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Computer Science
Dartmouth College

Computer Science 39
Theory of Computation

Amit Chakrabarti

Fall 2006

[ Announcements | Administrative Basics | Schedule and Homeworks | Solutions | Grades Database ]

Course Description

This course serves as an introduction to formal models of languages and computation. Topics covered include finite automata, regular languages, context-free languages, pushdown automata, Turing machines, computability, and NP-completeness.

This course has substantial mathematical content. It is expected that a student who enrols for this course already knows how to write mathematical proofs and is generally mathematically mature. If a student passes this basic criterion and is interested in thinking philosophically about what a computer can or cannot do, then this course should be great fun.


Administrative Basics

Important! Please also read and familiarize yourself with the administrative details not covered in the outline below. Pay special attention to the section that describes how the honor code applies to this course; violations of the honor code will be treated seriously.


Sudikoff 214 | 12 hour | MWF 12:30-13:35, X-hr T 13:00-13:50

Amit Chakrabarti | Sudikoff 107 | 6-1710 | Office hours: Mon & Fri 10:00-11:30 or by appointment
Teaching Assistants

Vibhor Bhatt | Sudikoff 221 | 6-8753 | Office hours: Tue 15:00-17:00, Sun 18:00-19:00 or by appointment
Hong Lu | Sudikoff 062 | 6-???? | Office hours: Mon 19:00-21:00, Sun 19:00-20:00 or by appointment


   "Introduction to the Theory of Computation," Second Edition.   Michael Sipser.
Suggested additional reading (not required):
   "Introduction to Automata Theory, Languages and Computation."   J. E. Hopcroft and J. D. Ullman.


CS 25, or
a strong mathematics backround and permission of the instructor


One homework per week. [35 points]
Two in-class quizzes. [15 points]
One take-home midterm. [20 points]
One take-home final exam. [30 points]

Please take note of the late homework policy. It will be enforced, strictly.

Schedule and Homeworks

This schedule will be updated frequently. Please check back often, and please remember to hit the RELOAD button to get the latest schedule.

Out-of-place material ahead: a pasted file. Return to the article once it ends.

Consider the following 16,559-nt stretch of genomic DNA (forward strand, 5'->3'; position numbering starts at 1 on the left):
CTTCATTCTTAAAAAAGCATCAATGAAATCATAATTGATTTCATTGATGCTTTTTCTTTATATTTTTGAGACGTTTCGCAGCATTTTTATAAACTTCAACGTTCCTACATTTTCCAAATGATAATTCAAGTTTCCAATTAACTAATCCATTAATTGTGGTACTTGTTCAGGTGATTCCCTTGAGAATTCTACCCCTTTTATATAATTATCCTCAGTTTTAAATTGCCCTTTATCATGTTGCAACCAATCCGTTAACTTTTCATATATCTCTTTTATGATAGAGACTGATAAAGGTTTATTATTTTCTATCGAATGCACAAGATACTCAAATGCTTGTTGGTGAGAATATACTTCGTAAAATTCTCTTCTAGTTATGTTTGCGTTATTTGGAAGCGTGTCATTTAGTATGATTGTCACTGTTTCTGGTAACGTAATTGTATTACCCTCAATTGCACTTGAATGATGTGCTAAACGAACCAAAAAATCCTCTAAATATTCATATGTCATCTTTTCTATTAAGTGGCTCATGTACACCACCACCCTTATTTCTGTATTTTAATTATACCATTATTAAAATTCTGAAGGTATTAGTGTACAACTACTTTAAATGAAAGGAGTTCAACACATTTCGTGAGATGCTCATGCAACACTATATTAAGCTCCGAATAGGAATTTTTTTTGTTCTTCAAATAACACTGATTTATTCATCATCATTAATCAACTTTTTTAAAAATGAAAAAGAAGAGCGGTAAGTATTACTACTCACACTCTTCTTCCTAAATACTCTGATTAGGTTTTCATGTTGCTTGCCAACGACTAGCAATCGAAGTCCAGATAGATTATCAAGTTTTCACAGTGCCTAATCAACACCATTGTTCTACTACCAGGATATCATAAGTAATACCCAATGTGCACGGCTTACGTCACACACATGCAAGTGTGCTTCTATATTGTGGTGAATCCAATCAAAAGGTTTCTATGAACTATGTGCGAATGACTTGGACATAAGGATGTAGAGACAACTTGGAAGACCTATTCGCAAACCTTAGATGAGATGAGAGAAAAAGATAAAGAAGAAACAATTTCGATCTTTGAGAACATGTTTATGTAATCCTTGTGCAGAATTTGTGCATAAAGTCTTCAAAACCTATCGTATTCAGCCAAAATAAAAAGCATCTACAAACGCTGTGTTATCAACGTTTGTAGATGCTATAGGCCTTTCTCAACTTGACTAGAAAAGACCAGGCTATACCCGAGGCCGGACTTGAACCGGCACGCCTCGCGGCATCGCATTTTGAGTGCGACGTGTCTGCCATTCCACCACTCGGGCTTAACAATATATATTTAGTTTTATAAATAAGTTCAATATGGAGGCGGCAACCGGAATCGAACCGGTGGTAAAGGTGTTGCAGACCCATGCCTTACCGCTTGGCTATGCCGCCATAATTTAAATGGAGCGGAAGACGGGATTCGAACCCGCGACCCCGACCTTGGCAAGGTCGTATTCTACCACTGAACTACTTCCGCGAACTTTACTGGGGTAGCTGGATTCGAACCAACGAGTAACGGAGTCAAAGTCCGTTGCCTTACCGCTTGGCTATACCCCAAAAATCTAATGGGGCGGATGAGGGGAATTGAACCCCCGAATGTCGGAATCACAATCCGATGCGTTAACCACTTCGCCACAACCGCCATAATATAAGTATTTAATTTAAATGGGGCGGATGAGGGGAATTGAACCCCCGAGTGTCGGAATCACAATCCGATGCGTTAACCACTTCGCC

Any part of the schedule that is greyed out is tentative and subject to change.



Reading Due

Homework Due

Class Topic

1 Sep 20 Welcome, administrivia, overview; Mathematical notation (slides)
2 Sep 22 0.1, 0.2, 0.3 Types of proof: by construction, by contradiction, by induction (slides)
3 Sep 25 0.4 Strings and languages; Finite automata introduced (slides)
4 Sep 26 (X-hr) 1.1 up to p34
More on (deterministic) finite automata; examples of DFAs; third-last-char challenge
5 Sep 27 1.1
Formal definition of DFA as (Q,Σ,δ,q0,F); DFA computation formalized
6 Sep 29
NFA introduced; Examples; Formalization of NFAs and NFA computation
7 Oct 2
Designing NFAs; Union and concatenation of two regular languages is regular
8 Oct 3 (X-hr)
Kleene star; Regular expressions and examples
9 Oct 4 1.3 up to p66 HW1
Equivalence of DFAs, NFAs and regular expressions, I
10 Oct 6 1.2
Equivalence of DFAs, NFAs and regular expressions, II
11 Oct 9 1.3
Equivalence of DFAs, NFAs and regular expressions, III (lecture notes)
12 Oct 10 (X-hr)
Example of DFA to RegExp conversion; The pumping lemma
13 Oct 11 HW2
Proof and applications of the pumping lemma
  Oct 13 No lecture; homecoming
14 Oct 16 Chapter 1
Closure properties of regular languages
  Oct 17 (X-hr)
Quiz 1: closed-notes, in-class
15 Oct 18 HW3
Pushdown automata (PDAs); Examples
  Oct 20
More examples of PDAs and a formal definition
16 Oct 23 2.2
Closure of context-free languages under union, concatenation and Kleene star (Vibhor)
17 Oct 24 (X-hr)
Closure and non-closure properties; a PDA for not-ww (Vibhor)
18 Oct 25 HW4
Context-free grammars; Simple examples
19 Oct 27
CFGs formalized; a CFG for equally many 0s and 1s (lecture notes)
20 Oct 30 2.1
Equivalence of CFGs and PDAs, I: PDA to CFG
21 Oct 31 (X-hr)
Equivalence of CFGs and PDAs, II: CFG to PDA (lecture notes)
22 Nov 1 2.2 (again) Midterm
Pumping lemma for context-free languages; Applications
23 Nov 3 2.3
Chomsky Normal Form; Proof of the pumping lemma for CFLs
24 Nov 6 Chapter 2
Turing machines; Informal description and simple examples
25 Nov 7 (X-hr) 3.1
Two TM applets; formal definition of a TM
26 Nov 8 HW5
Deciders/recognizers; Multi-tape TMs and their equivalence with TMs (slides)
27 Nov 10 3.2 up to p138
Nondeterministic TMs; the RAM model; Church-Turing Thesis (slides)
28 Nov 13 Chapter 3
Enumerator TMs; Decision problems for the major language classes: ADFA, ACFG and ATM
  Nov 14 (X-hr)
Quiz 2: closed-notes, in-class
29 Nov 15 4.1 HW6
Decidability of ADFA, ACFG; Recognizability of ATM; Undecidability of ATM and the halting problem
30 Nov 17 4.2 up to p180
Decidability of EDFA, ALLDFA, EQDFA, ECFG; Unrecognizability of ATM and ETM
31 Nov 20 Chapter 4; 5.1 up to p192; 5.3
Time complexity, P and NP
32 Nov 21 (X-hr) 7.1 – 7.3
NP-completeness and polynomial time reductions (slides)
33 Nov 27 7.4 up to p276; 7.5 HW7
More NP-completeness proofs
34 Nov 28 (X-hr) 7.5
Computation tableaux; The Cook-Levin theorem; Unrecognizability of ALLCFG;
33 Nov 29 7.4 HW8 (optional) Wrap up
  Dec 5 Take-home 48-hour final exam, due at 6:00pm sharp

Solutions to Homework and Exam Problems

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